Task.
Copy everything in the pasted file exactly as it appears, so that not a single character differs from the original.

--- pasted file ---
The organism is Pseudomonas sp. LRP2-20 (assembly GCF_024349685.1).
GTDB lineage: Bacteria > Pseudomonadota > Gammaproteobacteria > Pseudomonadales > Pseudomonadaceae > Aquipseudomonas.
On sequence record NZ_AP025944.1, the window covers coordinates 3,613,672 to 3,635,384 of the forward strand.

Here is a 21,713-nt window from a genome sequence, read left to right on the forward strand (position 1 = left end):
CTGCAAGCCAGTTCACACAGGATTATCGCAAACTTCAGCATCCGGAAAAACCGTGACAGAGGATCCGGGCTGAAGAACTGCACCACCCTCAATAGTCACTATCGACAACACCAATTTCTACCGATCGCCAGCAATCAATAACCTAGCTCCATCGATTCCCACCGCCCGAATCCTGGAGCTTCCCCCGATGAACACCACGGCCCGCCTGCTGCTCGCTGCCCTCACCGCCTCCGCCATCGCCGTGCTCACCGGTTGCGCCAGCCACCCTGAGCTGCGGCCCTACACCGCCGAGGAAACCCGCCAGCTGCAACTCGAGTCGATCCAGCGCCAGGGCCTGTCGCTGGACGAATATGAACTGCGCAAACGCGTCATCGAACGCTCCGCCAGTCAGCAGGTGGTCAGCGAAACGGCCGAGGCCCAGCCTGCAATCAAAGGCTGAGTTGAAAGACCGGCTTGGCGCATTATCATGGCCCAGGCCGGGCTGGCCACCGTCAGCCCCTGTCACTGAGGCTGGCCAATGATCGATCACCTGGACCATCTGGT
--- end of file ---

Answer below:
The organism is Pseudomonas sp. LRP2-20 (assembly GCF_024349685.1).
GTDB lineage: Bacteria > Pseudomonadota > Gammaproteobacteria > Pseudomonadales > Pseudomonadaceae > Aquipseudomonas.
On sequence record NZ_AP025944.1, the window covers coordinates 3,613,672 to 3,635,384 of the forward strand.

Here is a 21,713-nt window from a genome sequence, read left to right on the forward strand (position 1 = left end):
CTGCAAGCCAGTTCACACAGGATTATCGCAAACTTCAGCATCCGGAAAAACCGTGACAGAGGATCCGGGCTGAAGAACTGCACCACCCTCAATAGTCACTATCGACAACACCAATTTCTACCGATCGCCAGCAATCAATAACCTAGCTCCATCGATTCCCACCGCCCGAATCCTGGAGCTTCCCCCGATGAACACCACGGCCCGCCTGCTGCTCGCTGCCCTCACCGCCTCCGCCATCGCCGTGCTCACCGGTTGCGCCAGCCACCCTGAGCTGCGGCCCTACACCGCCGAGGAAACCCGCCAGCTGCAACTCGAGTCGATCCAGCGCCAGGGCCTGTCGCTGGACGAATATGAACTGCGCAAACGCGTCATCGAACGCTCCGCCAGTCAGCAGGTGGTCAGCGAAACGGCCGAGGCCCAGCCTGCAATCAAAGGCTGAGTTGAAAGACCGGCTTGGCGCATTATCATGGCCCAGGCCGGGCTGGCCACCGTCAGCCCCTGTCACTGAGGCTGGCCAATGATCGATCACCTGGACCATCTGGT